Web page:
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Italian Fashion Firms Plot Future

Claudio Marenzi highlighted the importance of quality, research and the promotion of national trade shows at the SMI-Sistema Moda Italia general assembly.

MILAN — Claudio Marenzi, newly appointed president of Italy’s fashion and textile consortium, set the agenda for his mandate Tuesday at the SMI-Sistema Moda Italia general assembly at the Milan Bourse.

“The real challenge for Italian small and medium-sized firms is to go from being companies that sell products to being full-fledged brands,” Marenzi said, adding that SMI aims to promote “the growth of Italian companies’ revenues abroad.”

To succeed in this mission, Marenzi highlighted the importance of quality, research and the promotion of national trade shows, which can help Italian businesses to bolster their commercial strategies internationally.

“I agree with Giorgio Armani, though I do not share his isolationist tendency, when he calls for a greater show of pride on the part of Italian brands by presenting their collections in Italy,” Marenzi said.

“We have to leave foosball to go to play at the Maracanã [the stadium in Rio de Janeiro, considered the mecca of international soccer],” said Raffaello Napoleone using a sports metaphor. The chief executive officer of Florence-based trade show organizer Pitti Immagine encouraged the Italian fashion and textile industries to join forces to “fight the battle” against London and Paris, which he said are trying to dislodge Italian fashion from its leadership, especially in the men’s wear business. In particular, Napoleone referred to the fact that in the last two seasons, London Collections: Men’s overlapped with the opening day of international men’s wear trade show Pitti Uomo and that the Chambre Syndicale de la Mode scheduled its men’s fashion week early in January.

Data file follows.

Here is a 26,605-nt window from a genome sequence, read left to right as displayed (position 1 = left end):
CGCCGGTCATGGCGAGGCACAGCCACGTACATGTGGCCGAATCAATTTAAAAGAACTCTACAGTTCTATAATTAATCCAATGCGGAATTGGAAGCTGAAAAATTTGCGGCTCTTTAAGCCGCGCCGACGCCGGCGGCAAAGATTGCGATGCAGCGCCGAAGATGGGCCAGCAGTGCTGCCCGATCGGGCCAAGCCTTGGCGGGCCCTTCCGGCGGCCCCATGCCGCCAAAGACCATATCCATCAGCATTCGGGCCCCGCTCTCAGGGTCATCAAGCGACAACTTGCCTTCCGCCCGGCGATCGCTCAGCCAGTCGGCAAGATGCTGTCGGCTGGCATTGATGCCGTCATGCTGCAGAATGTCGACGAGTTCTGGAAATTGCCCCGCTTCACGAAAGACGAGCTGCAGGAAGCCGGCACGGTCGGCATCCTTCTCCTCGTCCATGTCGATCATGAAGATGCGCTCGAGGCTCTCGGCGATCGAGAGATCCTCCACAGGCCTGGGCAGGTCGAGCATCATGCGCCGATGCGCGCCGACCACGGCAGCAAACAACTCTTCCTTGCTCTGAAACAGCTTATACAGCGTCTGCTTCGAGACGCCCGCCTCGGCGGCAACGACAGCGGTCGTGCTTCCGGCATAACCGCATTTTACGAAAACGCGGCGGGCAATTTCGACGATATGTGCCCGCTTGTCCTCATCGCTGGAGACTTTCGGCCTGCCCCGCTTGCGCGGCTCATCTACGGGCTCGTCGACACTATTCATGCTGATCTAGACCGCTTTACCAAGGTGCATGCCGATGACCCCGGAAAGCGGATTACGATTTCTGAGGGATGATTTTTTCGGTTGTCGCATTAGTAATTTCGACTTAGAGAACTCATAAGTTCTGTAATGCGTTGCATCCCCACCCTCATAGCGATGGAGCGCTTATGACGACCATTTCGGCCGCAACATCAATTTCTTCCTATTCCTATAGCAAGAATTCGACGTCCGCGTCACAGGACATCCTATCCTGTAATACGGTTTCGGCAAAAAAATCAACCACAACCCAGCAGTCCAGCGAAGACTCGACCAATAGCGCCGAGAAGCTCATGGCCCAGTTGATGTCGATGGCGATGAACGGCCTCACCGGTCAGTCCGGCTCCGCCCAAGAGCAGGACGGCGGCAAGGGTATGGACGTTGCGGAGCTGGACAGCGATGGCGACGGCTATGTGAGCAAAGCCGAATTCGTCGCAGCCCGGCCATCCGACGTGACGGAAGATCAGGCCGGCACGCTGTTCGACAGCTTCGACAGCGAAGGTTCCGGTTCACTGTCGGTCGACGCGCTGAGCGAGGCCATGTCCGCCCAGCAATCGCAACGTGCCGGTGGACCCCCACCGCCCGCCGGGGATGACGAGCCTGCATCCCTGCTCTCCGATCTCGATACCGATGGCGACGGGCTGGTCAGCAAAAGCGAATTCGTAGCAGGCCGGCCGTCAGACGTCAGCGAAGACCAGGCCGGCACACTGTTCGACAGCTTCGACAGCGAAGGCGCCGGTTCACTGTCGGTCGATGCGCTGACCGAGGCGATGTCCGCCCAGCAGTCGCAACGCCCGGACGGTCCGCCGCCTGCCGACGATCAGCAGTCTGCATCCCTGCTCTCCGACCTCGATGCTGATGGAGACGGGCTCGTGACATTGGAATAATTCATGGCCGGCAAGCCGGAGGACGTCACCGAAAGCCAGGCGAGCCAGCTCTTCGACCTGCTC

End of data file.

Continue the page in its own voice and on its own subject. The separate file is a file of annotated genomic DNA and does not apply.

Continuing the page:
“We have to send out the message that our Italian system is trendy,” said Napoleone, highlighting that Italian companies need to stop singing the praises of the country’s manufacturing excellence, “which is a given,” and instead talk about the industry’s “creativity, innovation, glamour and commercial power.”

“We were trendy in the Eighties and in the Nineties, but big brands have crushed small labels and now it’s really hard to let a new creativity prosper,” said Terenzi, who affirmed that SMI will support events such as Pitti Uomo that are focused on scouting new brands and talents.

During the assembly, Italy’s vice minister for economic development Carlo Calenda said that the government has agreed to double the budget for promoting Italian business abroad and that ICE, the agency responsible for the promotion and internationalization of Italian companies abroad, will unveil a five-year industrial plan on July 12.

To support Italian exports, Calenda also said that the government is involved in the negotiations for a free-trade agreement between the European Union and the United States and that, if necessary, the country will have to establish protectionist policies to defend its manufacturing sector.